So, depending on the deputy, you could be asked to step out of the vehicle when you are re-contacted, or you may not. If there is something the deputy saw while at your window upon initial contact, such as a weapon or contraband, you could be asked to step out of the vehicle upon initial contact. It is not very often where a Prowers County Deputy might ask you to get out and come back to his vehicle and sit inside, it could happen but rarely. I cannot speak for other agencies as I am not that familiar with their practices. Weather, could be one of those factors but, most of the time it might be if there had been an accident or other situation where the deputy wanted to keep you out of the elements, or if he suspected drinking and driving.
The Deputy might ask you out of the vehicle to sign a warning or citation at the rear of the driver’s vehicle and the front of the patrol car.
What should they be required to hand over for documentation such as license or insurance papers?
Driver’s license, registration, and proof of insurance are usually the items asked for, and are required to be produced, as not having these items is a potential violation of law.
If they have doubts about an officer’s authenticity, should they inform him of what they’re doing if they call 911 or dispatch for confirmation.
911 and Dispatch are the same for LPD and PCSO. 911 will be LPD/PCSO dispatch on a CSP stop, not their dispatch, but our dispatch can talk to them to make verifications.
I would say if possible, to not tell the deputy or officer of the call. Unless the deputy asks you to hang up the phone, then tell them what you are doing. They will more than likely radio dispatch themselves, while outside the vehicle, to indeed verify you are talking to our dispatch, so there is almost a double verification going on at that time. In most cases the driver will even be able to hear part of the radio traffic outside the window from the officer and hear it in the background while on the phone.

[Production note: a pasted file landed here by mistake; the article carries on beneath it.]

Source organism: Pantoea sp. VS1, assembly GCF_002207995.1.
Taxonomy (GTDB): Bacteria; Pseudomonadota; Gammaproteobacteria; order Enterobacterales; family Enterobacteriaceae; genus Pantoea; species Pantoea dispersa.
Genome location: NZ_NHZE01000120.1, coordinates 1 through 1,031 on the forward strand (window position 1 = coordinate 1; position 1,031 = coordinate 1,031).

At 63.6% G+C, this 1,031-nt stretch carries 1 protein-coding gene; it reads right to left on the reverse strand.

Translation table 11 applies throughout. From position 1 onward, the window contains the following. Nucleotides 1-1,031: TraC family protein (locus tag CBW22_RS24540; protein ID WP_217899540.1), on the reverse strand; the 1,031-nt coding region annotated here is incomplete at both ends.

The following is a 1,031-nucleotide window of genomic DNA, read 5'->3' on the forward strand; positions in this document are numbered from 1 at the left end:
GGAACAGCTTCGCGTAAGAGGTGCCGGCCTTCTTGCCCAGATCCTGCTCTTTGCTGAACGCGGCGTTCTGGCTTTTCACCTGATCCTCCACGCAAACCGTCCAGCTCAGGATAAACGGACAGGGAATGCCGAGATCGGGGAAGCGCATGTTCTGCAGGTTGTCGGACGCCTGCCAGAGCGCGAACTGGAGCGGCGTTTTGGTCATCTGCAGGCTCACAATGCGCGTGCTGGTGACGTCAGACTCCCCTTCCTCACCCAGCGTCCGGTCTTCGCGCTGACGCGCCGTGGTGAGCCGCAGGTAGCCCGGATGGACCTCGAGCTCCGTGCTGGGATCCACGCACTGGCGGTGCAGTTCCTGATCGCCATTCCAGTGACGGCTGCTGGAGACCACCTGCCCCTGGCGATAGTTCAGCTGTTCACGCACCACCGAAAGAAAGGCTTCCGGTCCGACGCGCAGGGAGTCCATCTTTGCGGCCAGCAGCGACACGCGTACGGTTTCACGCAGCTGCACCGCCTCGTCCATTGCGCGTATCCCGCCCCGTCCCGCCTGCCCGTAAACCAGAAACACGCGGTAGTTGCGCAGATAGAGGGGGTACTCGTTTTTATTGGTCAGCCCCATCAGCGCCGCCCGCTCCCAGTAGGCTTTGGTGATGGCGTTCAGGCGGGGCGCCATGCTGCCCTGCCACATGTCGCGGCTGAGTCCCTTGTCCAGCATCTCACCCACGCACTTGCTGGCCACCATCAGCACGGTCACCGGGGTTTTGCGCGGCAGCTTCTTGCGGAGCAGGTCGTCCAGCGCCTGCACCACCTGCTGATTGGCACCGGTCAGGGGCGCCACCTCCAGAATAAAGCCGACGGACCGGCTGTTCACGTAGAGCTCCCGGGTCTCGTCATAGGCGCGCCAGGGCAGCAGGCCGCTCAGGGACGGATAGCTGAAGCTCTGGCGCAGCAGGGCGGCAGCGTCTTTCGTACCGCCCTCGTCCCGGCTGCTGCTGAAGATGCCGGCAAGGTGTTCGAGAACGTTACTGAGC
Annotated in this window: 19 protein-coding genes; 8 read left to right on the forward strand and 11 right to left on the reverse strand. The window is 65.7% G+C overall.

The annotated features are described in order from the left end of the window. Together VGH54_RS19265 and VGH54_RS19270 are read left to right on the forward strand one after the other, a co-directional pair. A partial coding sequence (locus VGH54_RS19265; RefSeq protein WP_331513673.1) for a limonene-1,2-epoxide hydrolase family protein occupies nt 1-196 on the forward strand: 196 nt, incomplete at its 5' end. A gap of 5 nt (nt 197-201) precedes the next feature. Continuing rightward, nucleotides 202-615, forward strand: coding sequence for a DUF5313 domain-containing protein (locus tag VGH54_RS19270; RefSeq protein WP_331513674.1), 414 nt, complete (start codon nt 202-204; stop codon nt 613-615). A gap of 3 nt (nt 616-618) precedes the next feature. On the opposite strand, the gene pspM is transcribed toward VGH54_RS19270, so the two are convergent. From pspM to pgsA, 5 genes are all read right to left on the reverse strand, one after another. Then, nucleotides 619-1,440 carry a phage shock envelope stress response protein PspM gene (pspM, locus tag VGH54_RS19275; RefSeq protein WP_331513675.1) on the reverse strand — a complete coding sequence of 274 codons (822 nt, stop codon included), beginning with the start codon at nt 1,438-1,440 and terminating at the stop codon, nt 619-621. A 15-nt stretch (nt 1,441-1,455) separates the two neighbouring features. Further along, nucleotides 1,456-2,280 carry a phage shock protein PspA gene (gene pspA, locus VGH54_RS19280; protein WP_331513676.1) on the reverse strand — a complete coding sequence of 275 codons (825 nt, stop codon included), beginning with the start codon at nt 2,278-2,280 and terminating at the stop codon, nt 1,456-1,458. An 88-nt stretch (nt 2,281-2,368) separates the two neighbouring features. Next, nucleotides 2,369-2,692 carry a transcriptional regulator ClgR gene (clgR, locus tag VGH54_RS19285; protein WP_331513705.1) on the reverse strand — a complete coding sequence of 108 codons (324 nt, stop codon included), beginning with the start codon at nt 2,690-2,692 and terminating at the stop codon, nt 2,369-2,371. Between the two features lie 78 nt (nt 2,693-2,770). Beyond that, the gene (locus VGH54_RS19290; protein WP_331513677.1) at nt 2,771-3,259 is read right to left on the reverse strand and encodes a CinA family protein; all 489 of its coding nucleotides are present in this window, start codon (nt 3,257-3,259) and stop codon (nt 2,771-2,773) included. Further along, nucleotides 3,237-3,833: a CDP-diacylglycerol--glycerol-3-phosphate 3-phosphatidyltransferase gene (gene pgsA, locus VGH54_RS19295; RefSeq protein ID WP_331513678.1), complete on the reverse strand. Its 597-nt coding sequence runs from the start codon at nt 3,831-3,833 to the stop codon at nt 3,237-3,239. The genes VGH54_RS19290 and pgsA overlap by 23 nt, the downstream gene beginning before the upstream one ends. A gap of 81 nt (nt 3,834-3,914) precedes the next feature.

Can they keep their car window up high enough to allow communication and not have to bring it all the way down if they suspect something’s amiss?
Again, they can do so, unless it is interfering with communications, such as not being able to hear the conversation, etc. I would still prefer the phone call method, in my experience with traffic whizzing by at my back it is rather hard to hear often with the window completely down.
Should the officer show a badge or ID that proves he is authentic when asked?
Almost always an officer is in uniform, which is patched with the agency and possibly a US flag on the shoulders of the shirt. A hard badge on the left breast, and a name tag on the right breast. However, there are a few times where something happens and a deputy who is not in the “official” uniform may stop a vehicle. The badge will almost always still be visible, either from a chain around the neck, usually putting the badge about the center of the chest or it is on the belt near the gun. If they are not in a uniform, it is advisable to ask to see the badge. Again, being familiar with local law enforcement should help you identify the badge, but if you are still skeptic asking for ID is ok too.
The best thing to remember is that you don’t know if it is a potential impersonator or not until you see them. If for some reason, and let’s use this instance, you are being pulled over by a silver Crown Vic. Call dispatch/911, while you are being pulled over to verify. In this scenario, no agencies in Prowers County use silver Crown Vics anymore, so being able to get law enforcement enroute quickly will be key, then taking directions from dispatch is essential.
One of the hardest things to be conscious of, is that if you are being pulled over for a lawful reason, not giving the appearance that you are trying to elude the officer. Be sure to pull over, unless there is a reason you can articulate, and in that case call 911/dispatch to verify quickly so that you aren’t making matters worse for yourself. And if dispatch tells you it is an officer trying to contact you, pull over immediately and comply with the officer’s requests.